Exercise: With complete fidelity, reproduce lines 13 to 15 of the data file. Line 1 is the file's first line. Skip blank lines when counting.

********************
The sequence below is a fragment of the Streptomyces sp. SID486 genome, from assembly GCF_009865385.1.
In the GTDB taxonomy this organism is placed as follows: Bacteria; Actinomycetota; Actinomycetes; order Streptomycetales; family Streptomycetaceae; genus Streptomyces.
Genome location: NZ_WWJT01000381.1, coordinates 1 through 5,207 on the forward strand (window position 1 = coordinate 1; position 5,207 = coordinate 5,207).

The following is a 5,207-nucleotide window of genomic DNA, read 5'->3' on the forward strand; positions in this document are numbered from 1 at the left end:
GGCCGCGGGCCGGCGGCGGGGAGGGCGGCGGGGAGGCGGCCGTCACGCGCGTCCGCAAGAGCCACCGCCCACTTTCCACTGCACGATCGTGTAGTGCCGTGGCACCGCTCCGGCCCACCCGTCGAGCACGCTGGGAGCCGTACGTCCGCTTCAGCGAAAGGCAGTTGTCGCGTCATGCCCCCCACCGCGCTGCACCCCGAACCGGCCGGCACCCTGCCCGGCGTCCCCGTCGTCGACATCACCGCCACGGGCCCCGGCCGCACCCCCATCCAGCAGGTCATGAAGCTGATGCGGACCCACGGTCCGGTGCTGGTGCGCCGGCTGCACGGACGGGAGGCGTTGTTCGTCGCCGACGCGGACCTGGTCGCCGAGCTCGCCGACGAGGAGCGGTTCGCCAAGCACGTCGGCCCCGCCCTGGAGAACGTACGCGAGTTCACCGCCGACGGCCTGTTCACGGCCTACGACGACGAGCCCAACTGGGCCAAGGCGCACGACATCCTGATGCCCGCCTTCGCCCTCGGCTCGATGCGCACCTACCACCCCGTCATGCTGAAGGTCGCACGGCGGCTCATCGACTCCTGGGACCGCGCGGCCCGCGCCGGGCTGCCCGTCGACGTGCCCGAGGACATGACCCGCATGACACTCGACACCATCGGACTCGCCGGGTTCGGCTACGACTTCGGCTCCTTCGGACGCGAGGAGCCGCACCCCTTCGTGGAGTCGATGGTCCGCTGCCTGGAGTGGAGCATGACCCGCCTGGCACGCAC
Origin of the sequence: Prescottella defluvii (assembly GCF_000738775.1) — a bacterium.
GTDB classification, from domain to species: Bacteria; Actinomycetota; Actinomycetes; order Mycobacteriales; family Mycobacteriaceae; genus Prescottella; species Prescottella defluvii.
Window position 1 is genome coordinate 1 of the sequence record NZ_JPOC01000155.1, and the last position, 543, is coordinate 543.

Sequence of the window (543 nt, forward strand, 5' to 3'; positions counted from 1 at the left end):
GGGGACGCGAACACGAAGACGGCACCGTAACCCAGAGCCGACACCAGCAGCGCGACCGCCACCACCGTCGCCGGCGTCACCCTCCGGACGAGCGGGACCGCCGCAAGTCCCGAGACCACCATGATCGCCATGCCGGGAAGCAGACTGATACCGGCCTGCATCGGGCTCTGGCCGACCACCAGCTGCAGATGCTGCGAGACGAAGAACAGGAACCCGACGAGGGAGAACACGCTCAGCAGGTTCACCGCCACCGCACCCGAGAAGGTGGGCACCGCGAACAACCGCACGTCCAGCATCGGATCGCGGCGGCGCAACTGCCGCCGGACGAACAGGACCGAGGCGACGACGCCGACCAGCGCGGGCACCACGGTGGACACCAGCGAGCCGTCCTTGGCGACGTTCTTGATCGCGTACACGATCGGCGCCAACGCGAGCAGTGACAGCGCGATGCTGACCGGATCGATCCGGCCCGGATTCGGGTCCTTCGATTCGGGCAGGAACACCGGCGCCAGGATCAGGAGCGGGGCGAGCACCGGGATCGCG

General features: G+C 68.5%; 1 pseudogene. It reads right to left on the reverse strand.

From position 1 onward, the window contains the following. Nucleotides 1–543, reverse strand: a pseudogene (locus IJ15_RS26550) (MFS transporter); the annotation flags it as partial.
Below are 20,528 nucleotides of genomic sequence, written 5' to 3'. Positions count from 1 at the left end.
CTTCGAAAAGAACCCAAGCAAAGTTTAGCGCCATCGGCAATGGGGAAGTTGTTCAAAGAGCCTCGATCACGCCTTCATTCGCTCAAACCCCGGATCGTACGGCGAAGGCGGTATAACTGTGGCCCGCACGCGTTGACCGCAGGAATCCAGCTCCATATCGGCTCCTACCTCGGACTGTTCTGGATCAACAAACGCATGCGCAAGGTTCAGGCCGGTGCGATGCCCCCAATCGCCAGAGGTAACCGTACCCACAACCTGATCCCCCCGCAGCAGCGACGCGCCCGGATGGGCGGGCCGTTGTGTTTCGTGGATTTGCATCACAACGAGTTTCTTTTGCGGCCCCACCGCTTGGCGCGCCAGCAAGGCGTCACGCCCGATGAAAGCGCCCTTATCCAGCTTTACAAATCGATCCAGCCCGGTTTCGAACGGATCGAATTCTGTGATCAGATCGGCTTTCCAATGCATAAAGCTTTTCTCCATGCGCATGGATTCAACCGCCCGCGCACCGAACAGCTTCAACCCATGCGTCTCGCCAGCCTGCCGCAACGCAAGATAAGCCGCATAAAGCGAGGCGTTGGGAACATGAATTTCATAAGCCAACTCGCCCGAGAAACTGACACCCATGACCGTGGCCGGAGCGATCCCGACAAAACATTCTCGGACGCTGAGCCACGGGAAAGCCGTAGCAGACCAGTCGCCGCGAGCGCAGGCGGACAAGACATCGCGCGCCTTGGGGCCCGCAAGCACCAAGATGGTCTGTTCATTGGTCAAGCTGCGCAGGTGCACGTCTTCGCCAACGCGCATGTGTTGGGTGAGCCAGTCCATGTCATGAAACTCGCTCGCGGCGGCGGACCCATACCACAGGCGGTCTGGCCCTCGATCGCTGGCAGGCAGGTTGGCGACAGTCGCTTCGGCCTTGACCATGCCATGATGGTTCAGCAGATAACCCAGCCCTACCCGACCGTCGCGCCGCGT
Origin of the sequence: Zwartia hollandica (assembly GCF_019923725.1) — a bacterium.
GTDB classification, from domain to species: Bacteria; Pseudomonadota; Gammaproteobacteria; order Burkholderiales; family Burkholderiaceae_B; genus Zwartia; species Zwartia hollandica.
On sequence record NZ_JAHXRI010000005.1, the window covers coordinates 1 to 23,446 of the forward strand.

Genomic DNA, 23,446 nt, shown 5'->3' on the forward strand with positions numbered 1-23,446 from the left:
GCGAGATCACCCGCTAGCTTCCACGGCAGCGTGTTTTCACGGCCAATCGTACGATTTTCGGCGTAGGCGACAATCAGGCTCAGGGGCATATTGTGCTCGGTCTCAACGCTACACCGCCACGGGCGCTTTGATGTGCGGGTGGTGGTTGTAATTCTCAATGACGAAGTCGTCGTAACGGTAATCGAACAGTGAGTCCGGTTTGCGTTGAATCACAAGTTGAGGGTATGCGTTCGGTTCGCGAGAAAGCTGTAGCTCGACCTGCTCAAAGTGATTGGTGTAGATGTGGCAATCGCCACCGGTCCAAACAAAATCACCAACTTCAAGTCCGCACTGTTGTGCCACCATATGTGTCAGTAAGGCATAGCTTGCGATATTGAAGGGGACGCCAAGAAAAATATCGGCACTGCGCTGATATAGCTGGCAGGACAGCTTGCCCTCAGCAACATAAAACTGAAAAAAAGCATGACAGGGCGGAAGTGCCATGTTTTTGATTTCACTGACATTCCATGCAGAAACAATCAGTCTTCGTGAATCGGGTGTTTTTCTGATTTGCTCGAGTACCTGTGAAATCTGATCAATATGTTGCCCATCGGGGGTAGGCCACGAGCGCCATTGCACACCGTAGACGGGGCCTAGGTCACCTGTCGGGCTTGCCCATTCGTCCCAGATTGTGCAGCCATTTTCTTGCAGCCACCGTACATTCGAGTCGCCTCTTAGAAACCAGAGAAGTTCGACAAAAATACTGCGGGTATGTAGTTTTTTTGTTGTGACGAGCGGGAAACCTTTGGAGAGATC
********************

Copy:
Below are 20,528 nucleotides of genomic sequence, written 5' to 3'. Positions count from 1 at the left end.
CTTCGAAAAGAACCCAAGCAAAGTTTAGCGCCATCGGCAATGGGGAAGTTGTTCAAAGAGCCTCGATCACGCCTTCATTCGCTCAAACCCCGGATCGTACGGCGAAGGCGGTATAACTGTGGCCCGCACGCGTTGACCGCAGGAATCCAGCTCCATATCGGCTCCTACCTCGGACTGTTCTGGATCAACAAACGCATGCGCAAGGTTCAGGCCGGTGCGATGCCCCCAATCGCCAGAGGTAACCGTACCCACAACCTGATCCCCCCGCAGCAGCGACGCGCCCGGATGGGCGGGCCGTTGTGTTTCGTGGATTTGCATCACAACGAGTTTCTTTTGCGGCCCCACCGCTTGGCGCGCCAGCAAGGCGTCACGCCCGATGAAAGCGCCCTTATCCAGCTTTACAAATCGATCCAGCCCGGTTTCGAACGGATCGAATTCTGTGATCAGATCGGCTTTCCAATGCATAAAGCTTTTCTCCATGCGCATGGATTCAACCGCCCGCGCACCGAACAGCTTCAACCCATGCGTCTCGCCAGCCTGCCGCAACGCAAGATAAGCCGCATAAAGCGAGGCGTTGGGAACATGAATTTCATAAGCCAACTCGCCCGAGAAACTGACACCCATGACCGTGGCCGGAGCGATCCCGACAAAACATTCTCGGACGCTGAGCCACGGGAAAGCCGTAGCAGACCAGTCGCCGCGAGCGCAGGCGGACAAGACATCGCGCGCCTTGGGGCCCGCAAGCACCAAGATGGTCTGTTCATTGGTCAAGCTGCGCAGGTGCACGTCTTCGCCAACGCGCATGTGTTGGGTGAGCCAGTCCATGTCATGAAACTCGCTCGCGGCGGCGGACCCATACCACAGGCGGTCTGGCCCTCGATCGCTGGCAGGCAGGTTGGCGACAGTCGCTTCGGCCTTGACCATGCCATGATGGTTCAGCAGATAACCCAGCCCTACCCGACCGTCGCGCCGCGT
Origin of the sequence: Zwartia hollandica (assembly GCF_019923725.1) — a bacterium.